MUnit for Java Programmers: Test Assertions

February 20 2020

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At the heart of unit tests are assertions which provide a mechanism for comparing expected outcomes with actual outcomes. JUnit provides a large selection of overloaded convenience methods that perform predefined logical assertions, such as testing for equality, negations, and conditions specified by a matcher. MUnit also provides a similar set of assertion capabilities such as to assert two values as equals, validate a logical condition, and a variety of other custom assertions that replicate familiar JUnit assertions.

Assert equality

Asserting equality is the simplest validation to set. JUnit provides a method which accepts three parameters, they are the expected value, followed by actual value, and optionally preceded by a message to output on failure.

Fig 1: JUnit test showing how to assert equality.

MUnit offers the equivalent. A simple equality comparison of expected with actual values with an optional message parameter that is output when the test fails.

Fig 2: MUnit test showing how to assert equality.

Assert that a condition is true

A modification of the equality assertion is the Assert That expression which asserts that an actual value satisfies a condition specified by a matcher. The matcher is provided by the hamcrest libraries. Hamcrest is a framework for writing matcher objects allowing ‘match’ rules to be defined declaratively.

Fig 3: Asserts that the array contains, at least “cat” and “hamster.”

MUint replicates similar functionality with the AssertThat processor. 

Fig 4: Asserts that the array contains at least “hamster.”

Matchers

MUnit tools provide a set of matchers written as DataWeave functions that provide assertion conditions. They replicate common hamcrest matchers such as String matchers: startsWith, endsWith, containsString, and collection matchers such as everyItem, and hasItem.

Customer assertion and matchers

Some test use cases may not be adequately tested using the out-of-the-box assertions or matchers, which requires a method of creating customer assertion behaviours. This is why Hamcrest provides an abstract class (TypeSafeMatcher) to extend and implement custom matching logic.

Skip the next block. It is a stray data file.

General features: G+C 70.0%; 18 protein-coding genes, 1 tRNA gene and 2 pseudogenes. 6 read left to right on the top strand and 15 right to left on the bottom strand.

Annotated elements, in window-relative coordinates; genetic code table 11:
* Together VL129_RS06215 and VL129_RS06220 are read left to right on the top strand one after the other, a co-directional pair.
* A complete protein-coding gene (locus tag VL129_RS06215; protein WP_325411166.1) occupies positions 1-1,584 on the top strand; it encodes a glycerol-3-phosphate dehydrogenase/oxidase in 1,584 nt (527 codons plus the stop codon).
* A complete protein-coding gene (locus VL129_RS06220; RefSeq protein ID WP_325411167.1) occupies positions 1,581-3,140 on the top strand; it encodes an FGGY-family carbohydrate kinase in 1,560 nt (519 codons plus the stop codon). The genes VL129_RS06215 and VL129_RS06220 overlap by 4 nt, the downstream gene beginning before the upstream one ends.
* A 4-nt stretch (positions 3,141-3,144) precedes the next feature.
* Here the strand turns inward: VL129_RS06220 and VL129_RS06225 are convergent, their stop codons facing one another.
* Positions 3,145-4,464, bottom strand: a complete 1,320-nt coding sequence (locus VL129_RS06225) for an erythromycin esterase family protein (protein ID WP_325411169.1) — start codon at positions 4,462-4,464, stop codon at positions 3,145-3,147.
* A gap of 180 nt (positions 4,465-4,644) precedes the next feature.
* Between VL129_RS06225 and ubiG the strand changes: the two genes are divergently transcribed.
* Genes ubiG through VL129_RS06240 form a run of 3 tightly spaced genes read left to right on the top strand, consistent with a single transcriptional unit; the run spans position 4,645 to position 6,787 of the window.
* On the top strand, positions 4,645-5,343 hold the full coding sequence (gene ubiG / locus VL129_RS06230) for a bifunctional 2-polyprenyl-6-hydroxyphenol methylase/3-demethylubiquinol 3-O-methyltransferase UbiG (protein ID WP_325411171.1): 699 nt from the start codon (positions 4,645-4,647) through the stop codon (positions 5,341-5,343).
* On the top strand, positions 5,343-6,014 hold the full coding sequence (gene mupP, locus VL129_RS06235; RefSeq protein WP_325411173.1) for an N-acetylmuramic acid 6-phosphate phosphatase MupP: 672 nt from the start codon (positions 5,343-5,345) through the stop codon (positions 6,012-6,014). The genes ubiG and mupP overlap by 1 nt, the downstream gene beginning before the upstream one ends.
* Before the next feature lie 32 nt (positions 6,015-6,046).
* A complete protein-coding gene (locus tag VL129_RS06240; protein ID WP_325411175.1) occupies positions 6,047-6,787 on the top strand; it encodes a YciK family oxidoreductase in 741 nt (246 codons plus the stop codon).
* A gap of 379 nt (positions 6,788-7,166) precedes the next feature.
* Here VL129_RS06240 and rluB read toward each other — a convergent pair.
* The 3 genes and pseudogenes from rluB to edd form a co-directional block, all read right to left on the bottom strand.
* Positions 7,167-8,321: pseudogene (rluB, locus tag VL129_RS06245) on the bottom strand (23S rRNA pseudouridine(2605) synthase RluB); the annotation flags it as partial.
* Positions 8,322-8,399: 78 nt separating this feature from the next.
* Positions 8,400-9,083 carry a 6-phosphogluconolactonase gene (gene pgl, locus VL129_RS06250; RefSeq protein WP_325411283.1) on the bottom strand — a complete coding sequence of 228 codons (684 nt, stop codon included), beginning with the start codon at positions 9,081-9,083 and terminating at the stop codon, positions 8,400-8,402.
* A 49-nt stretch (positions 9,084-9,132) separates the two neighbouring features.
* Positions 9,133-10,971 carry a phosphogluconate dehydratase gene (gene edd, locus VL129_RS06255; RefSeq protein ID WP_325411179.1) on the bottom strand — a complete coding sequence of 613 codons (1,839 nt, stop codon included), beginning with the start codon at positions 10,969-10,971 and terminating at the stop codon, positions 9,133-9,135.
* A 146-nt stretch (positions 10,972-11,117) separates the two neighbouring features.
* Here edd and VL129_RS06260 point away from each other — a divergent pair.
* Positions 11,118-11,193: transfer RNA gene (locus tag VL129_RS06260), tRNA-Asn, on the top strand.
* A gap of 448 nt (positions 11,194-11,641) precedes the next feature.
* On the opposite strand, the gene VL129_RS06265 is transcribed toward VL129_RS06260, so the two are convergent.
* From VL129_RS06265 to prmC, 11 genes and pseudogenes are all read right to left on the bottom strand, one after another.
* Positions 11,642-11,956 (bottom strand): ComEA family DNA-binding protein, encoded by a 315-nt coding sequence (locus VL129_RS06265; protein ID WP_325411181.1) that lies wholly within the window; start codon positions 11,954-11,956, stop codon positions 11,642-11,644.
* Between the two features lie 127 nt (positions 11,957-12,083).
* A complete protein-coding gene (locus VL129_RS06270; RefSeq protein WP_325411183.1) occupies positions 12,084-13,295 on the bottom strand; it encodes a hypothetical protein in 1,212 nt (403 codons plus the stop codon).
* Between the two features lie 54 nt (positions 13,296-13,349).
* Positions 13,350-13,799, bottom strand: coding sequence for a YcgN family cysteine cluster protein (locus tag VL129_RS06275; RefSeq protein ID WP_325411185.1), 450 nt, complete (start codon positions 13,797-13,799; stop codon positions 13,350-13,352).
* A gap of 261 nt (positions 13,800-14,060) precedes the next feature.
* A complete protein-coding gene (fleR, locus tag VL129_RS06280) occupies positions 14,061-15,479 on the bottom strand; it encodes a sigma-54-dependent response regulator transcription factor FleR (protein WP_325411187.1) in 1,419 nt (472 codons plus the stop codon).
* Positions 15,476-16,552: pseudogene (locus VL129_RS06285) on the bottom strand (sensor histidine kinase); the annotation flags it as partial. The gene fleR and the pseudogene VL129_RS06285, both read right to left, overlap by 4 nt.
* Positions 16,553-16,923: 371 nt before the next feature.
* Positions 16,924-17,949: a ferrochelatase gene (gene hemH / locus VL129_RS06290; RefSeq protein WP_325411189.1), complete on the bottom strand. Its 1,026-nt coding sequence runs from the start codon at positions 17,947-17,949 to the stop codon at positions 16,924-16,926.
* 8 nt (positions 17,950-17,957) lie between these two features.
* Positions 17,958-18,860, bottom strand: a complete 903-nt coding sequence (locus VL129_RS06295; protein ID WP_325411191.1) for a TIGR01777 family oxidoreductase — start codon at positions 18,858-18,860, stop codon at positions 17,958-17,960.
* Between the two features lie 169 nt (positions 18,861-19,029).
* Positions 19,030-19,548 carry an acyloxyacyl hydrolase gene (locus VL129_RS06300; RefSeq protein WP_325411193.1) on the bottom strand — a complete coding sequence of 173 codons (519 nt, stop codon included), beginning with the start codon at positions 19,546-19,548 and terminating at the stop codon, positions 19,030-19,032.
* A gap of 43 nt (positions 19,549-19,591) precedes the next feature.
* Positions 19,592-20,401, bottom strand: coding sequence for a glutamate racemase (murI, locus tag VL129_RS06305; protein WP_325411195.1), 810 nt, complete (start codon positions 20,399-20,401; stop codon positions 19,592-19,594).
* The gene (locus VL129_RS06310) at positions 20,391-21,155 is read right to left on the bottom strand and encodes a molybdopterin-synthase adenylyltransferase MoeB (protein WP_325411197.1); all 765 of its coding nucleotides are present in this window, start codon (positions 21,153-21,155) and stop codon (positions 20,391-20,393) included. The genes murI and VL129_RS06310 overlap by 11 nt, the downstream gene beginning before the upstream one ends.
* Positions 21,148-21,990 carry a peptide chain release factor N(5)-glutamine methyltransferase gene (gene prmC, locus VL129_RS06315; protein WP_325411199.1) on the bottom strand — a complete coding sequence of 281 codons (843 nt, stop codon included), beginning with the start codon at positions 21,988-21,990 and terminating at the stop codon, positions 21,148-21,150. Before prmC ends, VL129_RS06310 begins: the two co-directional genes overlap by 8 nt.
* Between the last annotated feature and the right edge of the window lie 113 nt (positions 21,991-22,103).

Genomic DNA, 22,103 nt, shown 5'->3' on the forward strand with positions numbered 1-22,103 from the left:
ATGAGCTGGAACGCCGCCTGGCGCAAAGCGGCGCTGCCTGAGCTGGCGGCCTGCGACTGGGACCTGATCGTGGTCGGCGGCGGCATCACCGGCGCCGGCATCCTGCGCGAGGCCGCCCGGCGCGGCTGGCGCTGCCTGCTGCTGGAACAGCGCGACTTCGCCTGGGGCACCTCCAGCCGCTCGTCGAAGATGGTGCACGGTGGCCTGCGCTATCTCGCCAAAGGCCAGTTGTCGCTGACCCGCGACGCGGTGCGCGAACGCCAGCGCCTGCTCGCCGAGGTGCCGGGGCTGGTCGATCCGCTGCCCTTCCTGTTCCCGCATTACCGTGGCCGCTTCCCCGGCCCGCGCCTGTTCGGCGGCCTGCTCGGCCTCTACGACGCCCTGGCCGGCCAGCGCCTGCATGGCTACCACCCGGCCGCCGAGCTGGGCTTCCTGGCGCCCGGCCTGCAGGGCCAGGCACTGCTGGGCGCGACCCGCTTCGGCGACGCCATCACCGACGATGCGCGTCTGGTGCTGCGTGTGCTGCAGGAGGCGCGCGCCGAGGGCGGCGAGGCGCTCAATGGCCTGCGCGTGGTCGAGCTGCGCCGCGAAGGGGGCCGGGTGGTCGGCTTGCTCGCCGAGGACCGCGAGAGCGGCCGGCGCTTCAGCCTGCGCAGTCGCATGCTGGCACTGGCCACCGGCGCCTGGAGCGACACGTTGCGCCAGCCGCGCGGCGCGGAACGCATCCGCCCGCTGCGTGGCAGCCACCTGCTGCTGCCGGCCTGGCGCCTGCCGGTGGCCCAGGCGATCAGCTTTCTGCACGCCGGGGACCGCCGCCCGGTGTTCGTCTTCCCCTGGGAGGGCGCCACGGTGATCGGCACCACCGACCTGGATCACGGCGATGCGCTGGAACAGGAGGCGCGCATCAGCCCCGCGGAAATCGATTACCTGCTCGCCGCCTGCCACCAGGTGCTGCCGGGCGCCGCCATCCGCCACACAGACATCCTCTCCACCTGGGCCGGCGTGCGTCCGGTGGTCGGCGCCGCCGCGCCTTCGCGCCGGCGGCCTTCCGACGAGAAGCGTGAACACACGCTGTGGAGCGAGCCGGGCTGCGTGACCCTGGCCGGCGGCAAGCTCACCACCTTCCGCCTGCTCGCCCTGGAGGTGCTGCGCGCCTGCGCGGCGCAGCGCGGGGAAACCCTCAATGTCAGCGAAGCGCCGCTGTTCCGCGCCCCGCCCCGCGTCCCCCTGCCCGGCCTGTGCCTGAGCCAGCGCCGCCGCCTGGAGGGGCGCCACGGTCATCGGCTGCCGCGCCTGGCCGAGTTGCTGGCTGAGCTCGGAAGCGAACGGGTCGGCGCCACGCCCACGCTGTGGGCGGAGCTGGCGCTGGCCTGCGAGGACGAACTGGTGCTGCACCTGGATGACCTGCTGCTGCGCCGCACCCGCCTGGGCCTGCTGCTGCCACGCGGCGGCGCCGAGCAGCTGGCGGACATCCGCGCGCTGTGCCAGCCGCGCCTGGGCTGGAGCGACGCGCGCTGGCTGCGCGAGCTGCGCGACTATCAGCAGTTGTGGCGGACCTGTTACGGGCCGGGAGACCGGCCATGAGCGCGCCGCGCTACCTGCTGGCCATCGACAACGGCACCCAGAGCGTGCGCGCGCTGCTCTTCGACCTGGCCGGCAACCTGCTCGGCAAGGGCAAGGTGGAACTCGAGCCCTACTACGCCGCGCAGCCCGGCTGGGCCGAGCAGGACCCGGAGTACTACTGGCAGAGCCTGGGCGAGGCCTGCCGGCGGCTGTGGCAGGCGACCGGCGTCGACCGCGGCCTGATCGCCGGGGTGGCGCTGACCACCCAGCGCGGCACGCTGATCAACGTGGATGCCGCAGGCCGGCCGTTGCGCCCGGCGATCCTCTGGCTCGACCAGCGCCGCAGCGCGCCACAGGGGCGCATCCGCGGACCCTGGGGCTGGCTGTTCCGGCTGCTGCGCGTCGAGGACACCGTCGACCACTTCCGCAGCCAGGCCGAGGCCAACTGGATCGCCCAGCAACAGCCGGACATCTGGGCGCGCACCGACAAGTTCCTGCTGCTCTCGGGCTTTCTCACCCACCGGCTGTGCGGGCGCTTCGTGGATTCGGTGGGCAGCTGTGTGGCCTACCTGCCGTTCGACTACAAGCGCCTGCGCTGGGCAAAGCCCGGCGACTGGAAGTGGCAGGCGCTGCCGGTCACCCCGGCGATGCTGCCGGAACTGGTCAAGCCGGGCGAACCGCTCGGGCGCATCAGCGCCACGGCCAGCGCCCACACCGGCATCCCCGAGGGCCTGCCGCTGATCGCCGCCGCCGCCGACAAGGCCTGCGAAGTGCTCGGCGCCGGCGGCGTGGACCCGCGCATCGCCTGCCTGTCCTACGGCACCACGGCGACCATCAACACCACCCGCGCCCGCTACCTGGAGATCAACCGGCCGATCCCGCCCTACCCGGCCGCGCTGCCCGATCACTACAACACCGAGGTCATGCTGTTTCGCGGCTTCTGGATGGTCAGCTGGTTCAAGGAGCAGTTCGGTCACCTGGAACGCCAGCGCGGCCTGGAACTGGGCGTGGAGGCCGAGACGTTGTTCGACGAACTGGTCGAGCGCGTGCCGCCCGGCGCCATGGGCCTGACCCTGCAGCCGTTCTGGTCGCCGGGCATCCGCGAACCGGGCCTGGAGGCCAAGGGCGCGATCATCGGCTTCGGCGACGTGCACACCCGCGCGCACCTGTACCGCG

Fig. 5: Custom Hamcrest matcher.

Fig. 6: Import static method to use as Hamcrest match.

MUnit provides two ways to create customer expressions that provide assertion logic: Assert expression and Run Custom. This may be expressed as a simple DataWeave script that makes a comparison, implemented as a custom DataWeave matcher or as a org.mule.munit.assertion.api.MunitAssertion implementation. 

Fig. 7: A custom validation expression written in DataWeave 2.0.

Custom DataWeave matchers

To increase the reusability of assertion logic, custom DataWeave matchers can be created and externalized into a DataWeave script located in test resources directory (src/test/resources).

Fig 8: Custom DataWeave matcher CustomMatchers.dwl.

Fig 9: Use the CustomMatchers::beACat() custom matcher.

Custom MUnit assertions

The full power of Java can be unleashed to develop a custom assertion by implementing the org.mule.munit.assertion.api.MunitAssertion interface and execute() method. A dependency on the MUnit::Assert Module is required.

The custom assertion is referenced in the Run Custom event processor.

And must also be configured in the mule-artifact.json as an exported package.

Conclusion

The assertion capabilities provided by MUnit replicate the most commonly used assertions by developers of JUnit tests. It includes conveniences by predefining assertion types — such as Assert Equals — but also allows the developer to create bespoke assertion testing with the Custom DataWeave Matchers. A Java developer will add ease with the manner in which MUnit provides for assertion testing and thanks to its faithful replication of typical JUnit assertions and HamCrest matchers.

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